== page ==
Abandoning the UK's nuclear deterrent would be “gross irresponsibility” Theresa May will today warn, as Labour faces a substantial rebellion over the vote on renewing the UK's Trident submarine.
The House of Commons will today host a lengthy debate on Britain's nuclear weapons, with a vote expected at around 10.00.
And opening the debate, the Prime Minister will warn the nuclear threat has increased.
“It is impossible to say for certain that no extreme threats will emerge in the next 30 or 40 years to threaten our security and way of life. And it would be a gross irresponsibility to lose the ability to meet such threats by discarding the ultimate insurance against those risks in the future,” May will say.
“We cannot compromise on our national security. We cannot outsource the grave responsibility we shoulder for keeping our people safe. And we cannot abandon our ultimate safeguard out of misplaced idealism,” she is expected to add.
The vote is expected to see upwards of 100 Labour MPs go against their leader, an avowed backer of disarmament, with rebels expected to include Jeremy Corbyn's two leadership challengers, Angela Eagle and Owen Smith.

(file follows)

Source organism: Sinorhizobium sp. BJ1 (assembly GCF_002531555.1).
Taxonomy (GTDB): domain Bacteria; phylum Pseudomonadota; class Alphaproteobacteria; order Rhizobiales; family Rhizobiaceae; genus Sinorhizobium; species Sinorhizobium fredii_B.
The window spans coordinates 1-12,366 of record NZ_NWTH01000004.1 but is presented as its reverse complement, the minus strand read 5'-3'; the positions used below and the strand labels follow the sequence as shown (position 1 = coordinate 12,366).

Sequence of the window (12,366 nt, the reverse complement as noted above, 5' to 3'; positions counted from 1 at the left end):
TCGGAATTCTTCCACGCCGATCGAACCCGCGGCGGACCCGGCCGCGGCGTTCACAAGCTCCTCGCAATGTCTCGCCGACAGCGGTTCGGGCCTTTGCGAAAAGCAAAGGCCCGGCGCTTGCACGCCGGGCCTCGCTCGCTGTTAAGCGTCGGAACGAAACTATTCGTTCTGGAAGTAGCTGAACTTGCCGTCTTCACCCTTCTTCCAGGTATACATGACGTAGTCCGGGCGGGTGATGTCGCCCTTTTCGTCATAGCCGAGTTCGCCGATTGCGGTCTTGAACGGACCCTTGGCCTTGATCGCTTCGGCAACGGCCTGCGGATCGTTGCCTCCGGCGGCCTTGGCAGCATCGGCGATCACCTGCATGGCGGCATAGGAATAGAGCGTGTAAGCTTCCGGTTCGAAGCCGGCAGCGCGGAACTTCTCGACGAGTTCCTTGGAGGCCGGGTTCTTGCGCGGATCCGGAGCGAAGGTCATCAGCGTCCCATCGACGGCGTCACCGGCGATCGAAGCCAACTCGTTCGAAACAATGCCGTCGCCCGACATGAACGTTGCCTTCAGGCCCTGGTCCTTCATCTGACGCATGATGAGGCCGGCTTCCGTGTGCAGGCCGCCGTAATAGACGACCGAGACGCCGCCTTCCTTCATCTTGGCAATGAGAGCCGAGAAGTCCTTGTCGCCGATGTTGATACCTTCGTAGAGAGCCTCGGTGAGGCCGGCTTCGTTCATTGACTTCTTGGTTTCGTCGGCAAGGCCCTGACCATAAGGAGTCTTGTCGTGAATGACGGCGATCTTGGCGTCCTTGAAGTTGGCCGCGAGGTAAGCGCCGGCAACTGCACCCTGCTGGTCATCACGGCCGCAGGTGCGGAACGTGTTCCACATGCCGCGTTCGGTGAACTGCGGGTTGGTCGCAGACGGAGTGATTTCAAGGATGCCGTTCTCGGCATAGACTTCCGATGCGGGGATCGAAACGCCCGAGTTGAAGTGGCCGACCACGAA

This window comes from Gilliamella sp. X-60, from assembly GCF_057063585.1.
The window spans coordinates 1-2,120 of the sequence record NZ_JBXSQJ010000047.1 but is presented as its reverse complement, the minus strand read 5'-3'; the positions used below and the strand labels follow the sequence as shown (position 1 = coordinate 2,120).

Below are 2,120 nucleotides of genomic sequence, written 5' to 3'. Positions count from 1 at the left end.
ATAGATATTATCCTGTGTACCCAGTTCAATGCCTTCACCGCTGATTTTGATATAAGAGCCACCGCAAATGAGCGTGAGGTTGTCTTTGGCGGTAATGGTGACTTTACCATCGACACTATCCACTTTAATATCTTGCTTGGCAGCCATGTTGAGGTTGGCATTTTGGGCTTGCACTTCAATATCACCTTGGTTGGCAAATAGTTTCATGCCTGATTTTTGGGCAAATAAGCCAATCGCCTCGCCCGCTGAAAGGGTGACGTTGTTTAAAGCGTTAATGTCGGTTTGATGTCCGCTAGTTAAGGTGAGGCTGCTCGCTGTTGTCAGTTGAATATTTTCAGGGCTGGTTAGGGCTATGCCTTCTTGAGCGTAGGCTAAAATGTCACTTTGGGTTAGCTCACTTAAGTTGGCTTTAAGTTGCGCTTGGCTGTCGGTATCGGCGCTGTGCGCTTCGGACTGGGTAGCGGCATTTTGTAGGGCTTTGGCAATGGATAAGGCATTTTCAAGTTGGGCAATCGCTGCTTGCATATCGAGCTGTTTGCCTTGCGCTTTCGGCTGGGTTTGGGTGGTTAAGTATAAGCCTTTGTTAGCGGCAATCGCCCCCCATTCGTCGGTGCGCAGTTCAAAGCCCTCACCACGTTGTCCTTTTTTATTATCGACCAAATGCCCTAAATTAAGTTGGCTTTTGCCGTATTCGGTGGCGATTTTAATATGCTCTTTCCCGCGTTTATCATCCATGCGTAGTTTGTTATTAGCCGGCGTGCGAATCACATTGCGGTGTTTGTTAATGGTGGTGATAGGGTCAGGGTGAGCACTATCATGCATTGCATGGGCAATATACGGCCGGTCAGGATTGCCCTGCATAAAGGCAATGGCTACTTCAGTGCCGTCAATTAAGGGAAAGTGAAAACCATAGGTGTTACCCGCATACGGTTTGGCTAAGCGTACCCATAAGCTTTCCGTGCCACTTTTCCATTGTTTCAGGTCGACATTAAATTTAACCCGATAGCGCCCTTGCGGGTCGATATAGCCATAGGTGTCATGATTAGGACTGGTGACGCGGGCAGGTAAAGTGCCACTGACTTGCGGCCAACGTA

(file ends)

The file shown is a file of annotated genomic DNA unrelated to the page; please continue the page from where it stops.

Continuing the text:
Although Labour's formal policy is to support Britain's nuclear weapons, Labour has given its MPs a free vote today, with and shadow defence secretary Clive Lewis and shadow foreign secretary Emily Thornberry have urged their colleagues not to vote at all.
Writing in the Guardian, the pair described the vote as “a contemptible trick”, and argued the vote is being staged solely to further divide the Labour party.
“The Tories know that those with strongly held principles on either side of this debate will vote with their consciences, and the media will turn the event into a fresh Labour crisis,” they said.
THE FULL DEBATE MOTION
“That this House supports the Government’s assessment in the 2015 National Security Strategy and Strategic Defence and Security Review, that the UK’s independent minimum credible nuclear deterrent, based on a Continuous at Sea Deterrence posture, will remain essential to our security today as it has for over 60 years, and for as long as the global security situation demands, to deter the most extreme threats to our national security and way of life and that of our allies; and supports the decision to take the necessary steps required to maintain the current posture by replacing the current VANGUARD Class submarines with four Successor submarines; recognises the importance of this programme to the UK’s defence industrial base and in supporting thousands of highly skilled engineering jobs; notes that the Government will continue to provide annual reports to Parliament on the programme; recognises that the UK remains committed to reduce our overall nuclear weapon stockpile by the mid-2020s; and supports the Government’s commitment to continue work towards a safer and more stable world, pressing for key steps towards multilateral disarmament.”